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Car price inflation and high gas prices today make the Prius a great bet in used cars for a reasonable price.

The Toyota Prius is my recommendation in our current dilemma of very high used car prices. Many people cannot afford to plunk down 20K or more on a vehicle. Many people cannot pay more than $250/month for a car loan or would just rather pay cash. I will explain why I recommend the Prius considering today’s car-buying conditions.

Let’s face reality for a second. If you live in the USA and don’t live in a large city that is walkable or bikeable with good public transportation, you need a vehicle. Currently, prices for lightly used cars are almost the same as buying a new car. I recently read an article about a man who bought a new Honda Fit 5 years ago and sold the car to Carvana for the same price he paid! Crazy!

We have to throw out the window the notion of early-year car depreciation at least for now. Before, a new car that cost 20K would be down to about 13 or 14K in 3 years with not too many miles on the odometer.

Frugal or budget-minded people would do well with a Toyota Prius.

If you drive a lot of miles per year, the Prius is one of the FEW good options you’ll have. Here are other reasons that a Prius will give you a lot of bang for the buck!

The Toyota Prius is a reliable car that can last well over 200K miles.

The Prius has always been known to be reliable. The costs to maintain are also very reasonable. Even if it’s a hybrid, it does not cost more to maintain than a regular car. If not driven very hard, the brakes on this hybrid car can last a long time. Most of the longest-lasting vehicles are trucks and larger SUVs. The Prius is one of the few sedans that compete with them.

You can buy one with over 100,000 miles and still expect to get another 100,000 or more if you maintain it well. This will allow a budget-minded used car buyer to have more options (older, higher-mileage cars) when buying a vehicle.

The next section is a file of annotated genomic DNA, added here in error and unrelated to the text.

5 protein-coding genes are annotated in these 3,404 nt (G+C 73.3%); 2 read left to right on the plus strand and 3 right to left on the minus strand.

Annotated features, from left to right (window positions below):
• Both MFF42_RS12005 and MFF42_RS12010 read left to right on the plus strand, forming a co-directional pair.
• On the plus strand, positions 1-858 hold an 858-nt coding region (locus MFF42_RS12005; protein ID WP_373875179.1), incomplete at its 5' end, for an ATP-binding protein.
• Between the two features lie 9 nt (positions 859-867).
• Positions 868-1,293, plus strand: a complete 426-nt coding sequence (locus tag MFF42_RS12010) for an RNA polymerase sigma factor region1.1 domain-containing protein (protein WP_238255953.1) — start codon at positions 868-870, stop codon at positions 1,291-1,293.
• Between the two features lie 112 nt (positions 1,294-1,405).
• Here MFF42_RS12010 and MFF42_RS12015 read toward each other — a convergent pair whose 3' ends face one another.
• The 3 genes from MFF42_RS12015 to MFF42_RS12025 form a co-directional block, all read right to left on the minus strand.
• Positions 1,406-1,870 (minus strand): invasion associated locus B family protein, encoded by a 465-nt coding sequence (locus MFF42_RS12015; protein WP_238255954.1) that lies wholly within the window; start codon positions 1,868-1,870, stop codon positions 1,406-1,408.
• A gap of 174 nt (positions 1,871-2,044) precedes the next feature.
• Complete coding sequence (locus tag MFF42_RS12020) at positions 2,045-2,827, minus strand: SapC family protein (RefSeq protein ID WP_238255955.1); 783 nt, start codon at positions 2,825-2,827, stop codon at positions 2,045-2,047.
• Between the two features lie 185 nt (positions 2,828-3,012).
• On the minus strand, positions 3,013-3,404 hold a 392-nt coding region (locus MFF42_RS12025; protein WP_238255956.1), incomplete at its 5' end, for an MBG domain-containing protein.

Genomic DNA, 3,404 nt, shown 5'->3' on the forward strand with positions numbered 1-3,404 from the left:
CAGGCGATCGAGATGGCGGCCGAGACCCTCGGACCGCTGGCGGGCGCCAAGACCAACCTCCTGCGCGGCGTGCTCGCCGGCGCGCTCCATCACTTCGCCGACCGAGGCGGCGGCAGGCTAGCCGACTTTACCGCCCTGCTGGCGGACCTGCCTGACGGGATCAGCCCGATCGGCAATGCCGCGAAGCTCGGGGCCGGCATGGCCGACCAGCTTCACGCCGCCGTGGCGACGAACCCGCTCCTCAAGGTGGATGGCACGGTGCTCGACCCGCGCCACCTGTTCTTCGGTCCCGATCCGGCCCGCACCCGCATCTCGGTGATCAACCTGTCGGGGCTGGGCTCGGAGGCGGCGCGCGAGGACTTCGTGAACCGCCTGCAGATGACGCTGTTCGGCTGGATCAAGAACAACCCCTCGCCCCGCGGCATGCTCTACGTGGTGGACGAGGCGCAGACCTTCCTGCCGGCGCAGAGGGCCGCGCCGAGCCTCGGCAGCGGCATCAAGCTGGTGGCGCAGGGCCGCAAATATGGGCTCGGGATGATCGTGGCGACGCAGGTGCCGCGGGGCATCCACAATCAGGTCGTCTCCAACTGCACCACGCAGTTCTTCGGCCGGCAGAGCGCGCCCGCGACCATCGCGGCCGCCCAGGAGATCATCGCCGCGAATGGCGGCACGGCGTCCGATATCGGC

The Prius Gets Excellent Gas Mileage

Being a hybrid, the Prius has always been good on gas. You can get well over 50 mpg on average. Even as they age, they can still get mpg in the high forty range. This gives it an advantage over most smaller sedans like the Honda Civic or Toyota Corolla. You can save at least 200 dollars per year of ownership depending on how much you drive over other sedans that get 35 mpg on average. If you drive around 15,000 miles per year and the average gas price is around $3.20/gallon, you can save around $400/year.

The Prius is Versatile

The Prius is a hatchback which is another plus giving you more space to carry things. Camping can be done in a Prius.

Some even live in their Prius after making certain modifications! Just search for living or camping in a Prius on YouTube and you may be shocked.

The generator can be left on all night giving you heat or air conditioning for the whole night without using a lot of gas! It will turn off and on during the night without wasting gas. People use an inverter with the Prius battery to run electric appliances from the car too.

The Prius has a “Mixed Reputation” and is a Polarizing Vehicle

Some people are big fans of the Prius and will drive them for life. Others think they are just plain ugly and wouldn’t be caught dead in them. Others hate Prius drivers because there are some Prius drivers that “hyper mile” and tend to drive very slowly to maximize their fuel efficiency.

Because of this reputation, a Prius can sometimes be bought at a nice discount. Some of that discount now might be reduced due to higher gas prices which cause higher demand for vehicles with good fuel economy. If you want a reliable, economical car that gets you from point A to point B, the Prius is a great choice and a frugal option.

Misconceptions About the Prius

  • The Prius is slow. NO, it is not slow for a small sedan. I leased one for 3 years (with zero issues) and it had a power mode that gave it a little more gas on the throttle. It was enough for occasional passing and to enter highways.